The Beta chapter of Theta Nu Xi Multicultural Sorority Inc. in conjunction with Drumstrong hosted Drum Circle: Beating Cancer Thursday August 28th in the Bragaw Activity Room to bring a variety of students together and raise cancer awareness.
“I feel that [the program] reflects the unity our sorority is trying to promote. It is very enlightening to learn about other people’s cultures and be more united as one” added Jamila Robinson, a junior in biological sciences and vice president of the chapter “I feel a lot of togetherness and support.”
Drum circles are used as a tool for unity through basic use of rhythm. Students were able to walk into the program at anytime, take a seat in a circle of chairs and drums, play and join in the two hour almost non-stop jam session to beat cancer. Drums weren’t the only instruments at the program. Cow bells, tambourines, and rainmakers are just a few of the other tools of sound students could use to add to the mix. Students could drum for as long as they wanted and a donation bucket was available for to contribute to the cause. T-shirts and other paraphernalia were for sale as well as information about drumStrong’s upcoming events.
According to the organization’s official website,, Drumstrong is “an event that encourages people of all ages to focus on cancer awareness, education, support and funding for cancer concerns.” Its founder Scott Swimmer was motivated not only by his son’s successful battle with a rare form of bone cancer, but by his love for music and belief that “rhythm touches everybody.”
“It was fun interesting and a stress reliever and very friendly everyone was just like come in” said Kristina Johnson a freshman animal science.
Usually people register to beat a drum at one of Drumstrong’s big drum circle events, and then rally up sponsors to donate a certain amount of money for however long they drum. Theta Nu Xi’s program allowed students a chance to contribute and participate right on campus. Proceeds go to the Levine Children’s Hospital – Hematology/Oncology Center at Carolinas Medical Center and the Lance Armstrong Foundation.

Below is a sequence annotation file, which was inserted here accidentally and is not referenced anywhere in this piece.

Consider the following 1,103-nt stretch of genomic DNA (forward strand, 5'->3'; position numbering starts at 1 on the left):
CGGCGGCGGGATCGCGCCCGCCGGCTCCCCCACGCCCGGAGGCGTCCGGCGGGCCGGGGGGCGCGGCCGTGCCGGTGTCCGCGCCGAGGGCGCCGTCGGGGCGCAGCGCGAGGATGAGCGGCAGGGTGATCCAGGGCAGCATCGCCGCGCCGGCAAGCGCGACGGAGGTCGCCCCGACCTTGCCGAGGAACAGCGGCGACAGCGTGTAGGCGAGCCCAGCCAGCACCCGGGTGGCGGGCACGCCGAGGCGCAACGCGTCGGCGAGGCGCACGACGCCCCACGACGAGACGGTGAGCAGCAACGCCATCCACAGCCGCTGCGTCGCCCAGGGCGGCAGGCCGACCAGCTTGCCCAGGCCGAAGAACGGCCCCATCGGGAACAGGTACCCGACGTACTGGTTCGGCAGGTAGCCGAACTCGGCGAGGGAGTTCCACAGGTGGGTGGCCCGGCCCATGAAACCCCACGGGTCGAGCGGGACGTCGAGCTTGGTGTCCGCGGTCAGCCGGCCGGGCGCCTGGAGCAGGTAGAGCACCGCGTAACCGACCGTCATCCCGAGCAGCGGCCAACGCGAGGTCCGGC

At one point in the program, students had to make music using either their own body by clapping, stomping their feet or singing their rhythm. The Drumstrong facilitators also encouraged students to get up and dance in the middle of the circle.
When asked if dancing in the middle of a circle was different, Buelto responded “No, it’s more awesome.”
Exhilarating, mesmerizing, emotional, awesome, fun, lively, and anger management, were just a few of the words students mentioned describing in one word what they thought of the experience. However, they had a lot more to say.
“It was just freeing and loud and colorful” said Elaina Turner a freshman in philosophy. “It was invigorating and a different way of expressing yourself” added Keandra McNeil a freshman biological sciences.
“I loved feeling the energy in the room, it was fantastic like I could just grab a drum and start beating. I came in and felt right at home” said Krystal Ewing a senior in industrial engineering.
Erin Moore, a senior in meteorology and environmental science said “It was very energizing and had a good purpose. It involved interaction not only with drums but people around as well”
It’s not just drumming just because. It’s drumming for a purpose. LaDonna Joseph, a senior in biological sciences and president of the Beta chapter of Theta Nu Xi. said “I think it went very well. We’re going to do it again next year. Next time [it will be] bigger and better outside on Harris field, with food and more donation opportunities.”